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What does it mean to 'split your network?'

I recently was addressed with a question about how to design a network, and the answer was "split your network." What is that?

Dividing a network is a practice followed my many network engineers, including myself. This helps maintain optimum bandwidth availability and also works as a good security measure when planned correctly.

In some cases, where the network is small and depending on the company's needs, it might prove a better idea not to split the network. If for example your network consists of five computers, including a server, then it might be an overkill splitting it into two or more networks since the cost will outweigh the benefits.

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So you might ask "how do you actually divide a network?" The answer is really simple, well in most cases at least… Before we continue, I should note that there are two aspects of a network, the logical part, this is where we talk about IP addresses, and the physical part, which has got to do with the actual cabling and how the computers are interconnected. The proper way of dividing a network is by making sure both of the above mentioned aspects of the network are separated.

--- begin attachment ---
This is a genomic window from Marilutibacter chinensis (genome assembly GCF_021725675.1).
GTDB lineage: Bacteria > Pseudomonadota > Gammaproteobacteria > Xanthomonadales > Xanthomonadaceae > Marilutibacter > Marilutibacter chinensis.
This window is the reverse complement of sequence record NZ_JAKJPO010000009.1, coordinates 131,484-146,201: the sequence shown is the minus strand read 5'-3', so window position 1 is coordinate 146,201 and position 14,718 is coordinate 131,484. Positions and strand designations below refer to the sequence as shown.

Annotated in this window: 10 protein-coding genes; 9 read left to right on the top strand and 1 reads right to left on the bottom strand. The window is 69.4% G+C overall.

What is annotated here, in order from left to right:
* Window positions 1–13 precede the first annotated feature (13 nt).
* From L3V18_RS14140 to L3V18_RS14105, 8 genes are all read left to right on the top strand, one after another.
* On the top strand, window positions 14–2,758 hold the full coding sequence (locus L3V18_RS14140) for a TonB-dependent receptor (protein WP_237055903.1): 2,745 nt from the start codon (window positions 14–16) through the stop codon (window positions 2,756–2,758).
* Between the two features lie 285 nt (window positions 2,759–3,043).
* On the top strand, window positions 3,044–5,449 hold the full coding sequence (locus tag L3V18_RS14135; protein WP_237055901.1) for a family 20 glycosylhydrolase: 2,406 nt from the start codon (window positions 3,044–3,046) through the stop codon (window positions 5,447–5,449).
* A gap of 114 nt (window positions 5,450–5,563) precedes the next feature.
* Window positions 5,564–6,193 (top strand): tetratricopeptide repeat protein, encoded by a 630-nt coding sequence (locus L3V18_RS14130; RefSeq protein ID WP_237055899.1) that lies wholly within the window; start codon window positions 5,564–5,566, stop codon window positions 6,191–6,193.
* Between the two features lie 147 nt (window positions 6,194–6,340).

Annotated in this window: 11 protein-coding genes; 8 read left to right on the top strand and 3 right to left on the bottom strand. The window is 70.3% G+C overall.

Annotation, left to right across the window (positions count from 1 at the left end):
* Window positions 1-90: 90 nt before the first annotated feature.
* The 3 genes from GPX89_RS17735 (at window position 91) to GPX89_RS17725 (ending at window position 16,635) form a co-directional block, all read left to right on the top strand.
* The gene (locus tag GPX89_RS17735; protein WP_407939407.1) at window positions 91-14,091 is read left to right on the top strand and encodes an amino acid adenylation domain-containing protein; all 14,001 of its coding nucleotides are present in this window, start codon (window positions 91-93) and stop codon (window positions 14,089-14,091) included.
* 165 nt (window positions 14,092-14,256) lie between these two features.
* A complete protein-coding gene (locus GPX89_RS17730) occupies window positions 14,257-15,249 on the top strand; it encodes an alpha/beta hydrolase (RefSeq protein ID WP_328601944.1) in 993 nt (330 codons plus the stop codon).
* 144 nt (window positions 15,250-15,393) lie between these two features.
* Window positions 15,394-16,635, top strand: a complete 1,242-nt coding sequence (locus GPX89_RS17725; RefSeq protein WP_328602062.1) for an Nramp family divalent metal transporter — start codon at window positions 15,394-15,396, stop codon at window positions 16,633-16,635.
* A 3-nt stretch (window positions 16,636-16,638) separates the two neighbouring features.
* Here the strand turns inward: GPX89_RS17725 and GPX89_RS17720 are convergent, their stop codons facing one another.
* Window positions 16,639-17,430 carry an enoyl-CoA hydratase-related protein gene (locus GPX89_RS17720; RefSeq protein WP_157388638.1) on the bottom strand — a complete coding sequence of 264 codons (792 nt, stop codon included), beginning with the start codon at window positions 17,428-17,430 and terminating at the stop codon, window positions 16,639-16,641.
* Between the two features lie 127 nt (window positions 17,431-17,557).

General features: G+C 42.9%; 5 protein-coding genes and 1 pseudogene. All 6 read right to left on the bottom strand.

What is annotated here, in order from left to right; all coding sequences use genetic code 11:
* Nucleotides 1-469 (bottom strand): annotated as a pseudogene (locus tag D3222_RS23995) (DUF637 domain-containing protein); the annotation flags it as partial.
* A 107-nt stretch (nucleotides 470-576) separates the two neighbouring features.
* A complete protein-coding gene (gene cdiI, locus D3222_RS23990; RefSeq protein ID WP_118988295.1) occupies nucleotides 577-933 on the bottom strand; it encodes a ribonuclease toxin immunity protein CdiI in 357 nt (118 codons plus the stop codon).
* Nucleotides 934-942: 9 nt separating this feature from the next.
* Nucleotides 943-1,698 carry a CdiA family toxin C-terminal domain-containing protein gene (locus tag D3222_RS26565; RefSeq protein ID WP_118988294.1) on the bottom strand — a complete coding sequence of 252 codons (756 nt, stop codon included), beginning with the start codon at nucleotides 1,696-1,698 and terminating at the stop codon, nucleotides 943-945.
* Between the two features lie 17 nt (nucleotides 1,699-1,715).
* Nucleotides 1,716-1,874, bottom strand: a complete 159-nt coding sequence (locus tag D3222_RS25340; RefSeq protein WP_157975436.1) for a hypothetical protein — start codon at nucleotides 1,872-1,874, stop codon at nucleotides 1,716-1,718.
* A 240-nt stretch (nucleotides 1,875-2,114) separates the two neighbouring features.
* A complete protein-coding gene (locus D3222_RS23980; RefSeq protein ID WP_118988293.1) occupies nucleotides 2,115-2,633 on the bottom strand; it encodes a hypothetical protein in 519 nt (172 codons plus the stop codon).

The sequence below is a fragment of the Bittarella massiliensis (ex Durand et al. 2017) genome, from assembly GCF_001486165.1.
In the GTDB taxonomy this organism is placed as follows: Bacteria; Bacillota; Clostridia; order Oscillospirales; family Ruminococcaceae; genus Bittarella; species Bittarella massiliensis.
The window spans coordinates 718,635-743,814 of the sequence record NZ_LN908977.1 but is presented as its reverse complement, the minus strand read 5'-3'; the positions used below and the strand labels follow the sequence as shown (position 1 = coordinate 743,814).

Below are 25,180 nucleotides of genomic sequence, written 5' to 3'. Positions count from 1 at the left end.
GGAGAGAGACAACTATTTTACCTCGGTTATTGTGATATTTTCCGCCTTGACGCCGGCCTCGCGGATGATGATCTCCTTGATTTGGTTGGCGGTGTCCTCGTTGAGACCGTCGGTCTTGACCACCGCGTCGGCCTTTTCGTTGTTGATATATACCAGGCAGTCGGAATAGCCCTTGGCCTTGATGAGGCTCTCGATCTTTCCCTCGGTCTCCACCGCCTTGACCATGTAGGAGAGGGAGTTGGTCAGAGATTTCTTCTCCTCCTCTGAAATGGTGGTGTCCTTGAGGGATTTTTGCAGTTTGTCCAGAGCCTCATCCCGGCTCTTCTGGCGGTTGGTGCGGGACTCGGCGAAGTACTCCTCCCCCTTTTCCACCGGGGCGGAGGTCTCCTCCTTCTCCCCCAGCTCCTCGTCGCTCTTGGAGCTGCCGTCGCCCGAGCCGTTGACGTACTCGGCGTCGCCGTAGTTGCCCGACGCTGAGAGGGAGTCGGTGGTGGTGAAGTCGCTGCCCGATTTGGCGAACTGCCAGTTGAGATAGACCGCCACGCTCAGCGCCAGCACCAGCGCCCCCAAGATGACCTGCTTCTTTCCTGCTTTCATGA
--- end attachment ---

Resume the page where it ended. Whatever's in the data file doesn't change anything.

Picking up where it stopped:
This means, that the physical cabling and logical addresses are separated.

The logical part is taken care by assigning different addressing to each network. For example, if we have one Class C network (i.e. and would like to divide it, we can either modify its default subnet mask of to one that will satisfy our needs, or choose to use a different Class C network address for the new networks that will be introduced, i.e. we can agree to assign and to the second and third new networks respectively. This is the usual approach.

For the physical division of the network, we would have to make sure that no cable from one network, is used on another. In additional, this means that no switch, hub or other interconnecting network device should be used for more than one logical network. You can interconnect the newly separated networks by using routers or by placing gateways between them.

This was last published in September 2003

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